Saudi women have been breaking barriers, flourishing in every field previously deemed off-limits - including sports.

On Sunday, Zahra Al-Qurashi, a Saudi Mixed Martial Arts (MMA) fighter, made history after winning the kingdom's first-ever gold medal in kickboxing. This came after she competed in the women's 70 kg category at the Open International Tournament for Clubs in Amman, Jordan. 

Al-Qurashi beat her opponent, Jordanian fighter Heba Wasfi Abdul Jalil, after a tough competition between the two. 

The young woman's incredible achievement was hailed by chairman of the Saudi MMA Federation, Abdul Aziz Julaidan, who commended her results. 

Speaking to Arab News, Al-Qurashi expressed her happiness at "winning her country's first gold medal in the sport." She also spoke of how she got into the sport and what it took to participate in an international tournament.

"I got into kickboxing by coincidence, as I just wanted to join a gym. I found the class and gave it a try, and decided to keep attending the classes. A year ago, I joined Flagboxing Gym, and started training with my coach Grethe (Kraugerud). With her help, I developed my style and I am improving every day," she said. 

The kickboxing champion also shared details of her win against Abdul Jalil over the weekend, saying:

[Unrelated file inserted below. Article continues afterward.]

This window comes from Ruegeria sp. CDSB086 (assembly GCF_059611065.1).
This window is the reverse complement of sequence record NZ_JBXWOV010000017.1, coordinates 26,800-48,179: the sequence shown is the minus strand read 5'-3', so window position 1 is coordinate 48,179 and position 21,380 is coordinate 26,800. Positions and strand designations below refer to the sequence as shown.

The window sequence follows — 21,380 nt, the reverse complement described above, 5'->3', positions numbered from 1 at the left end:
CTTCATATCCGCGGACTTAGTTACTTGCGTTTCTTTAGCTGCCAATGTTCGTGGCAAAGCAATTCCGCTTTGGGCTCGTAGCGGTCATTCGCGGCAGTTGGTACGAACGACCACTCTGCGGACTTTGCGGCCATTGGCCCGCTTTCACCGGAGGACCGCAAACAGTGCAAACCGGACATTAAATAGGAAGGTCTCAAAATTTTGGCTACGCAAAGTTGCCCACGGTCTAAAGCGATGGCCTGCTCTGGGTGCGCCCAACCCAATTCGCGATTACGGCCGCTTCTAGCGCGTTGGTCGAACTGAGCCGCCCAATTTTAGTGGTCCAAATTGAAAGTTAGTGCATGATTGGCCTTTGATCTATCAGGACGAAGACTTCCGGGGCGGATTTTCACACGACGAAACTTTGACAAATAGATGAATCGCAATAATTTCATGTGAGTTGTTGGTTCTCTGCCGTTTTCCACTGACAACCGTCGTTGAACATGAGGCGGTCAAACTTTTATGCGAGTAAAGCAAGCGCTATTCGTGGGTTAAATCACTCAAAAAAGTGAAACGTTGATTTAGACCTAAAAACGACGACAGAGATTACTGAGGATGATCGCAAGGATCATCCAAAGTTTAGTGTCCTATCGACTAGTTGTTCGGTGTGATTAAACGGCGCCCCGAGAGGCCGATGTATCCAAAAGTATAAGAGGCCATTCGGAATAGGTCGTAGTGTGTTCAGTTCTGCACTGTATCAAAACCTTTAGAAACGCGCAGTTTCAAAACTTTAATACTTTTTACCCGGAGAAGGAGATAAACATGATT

"As soon as I entered the ring, everything went blank, I couldn't hear or see anyone but my opponent, so I don't really recall hearing my name even. I got a couple of really good kicks and punches, but she was a good opponent. I was in my own zone though, following every move and made sure I didn't make mistakes."

Hundreds of Saudis are now hailing the gold medal winner for her achievement on Twitter.

Everyone was extremely proud

"Good on you, hero."


"Alf mabrook"

The past few years have been triumphant for Saudi female athletes

In recent years, things have been looking up for Saudi female athletes, who were previously banned from taking part in several sports.

Earlier this year, Saudi Arabia's Taif University announced it will be offering courses in football, basketball, and karate for its female students. The move made headlines because the college was one of the first to offer physical education options for women.

In 2018, the kingdom hosted its first-ever cycling race for women and a women-only run. Both events turned out to be huge successes.

Months prior to that, the country held its first-ever women's basketball tournament and announced it will be hosting a women's football competition.

Saudi female athletes have also been making international headlines for their achievements at global scale events, including the Rio 2016 Olympics. Four female athletes attended the international games, following in the footsteps of two bold Saudi women who participated in the London 2012 games.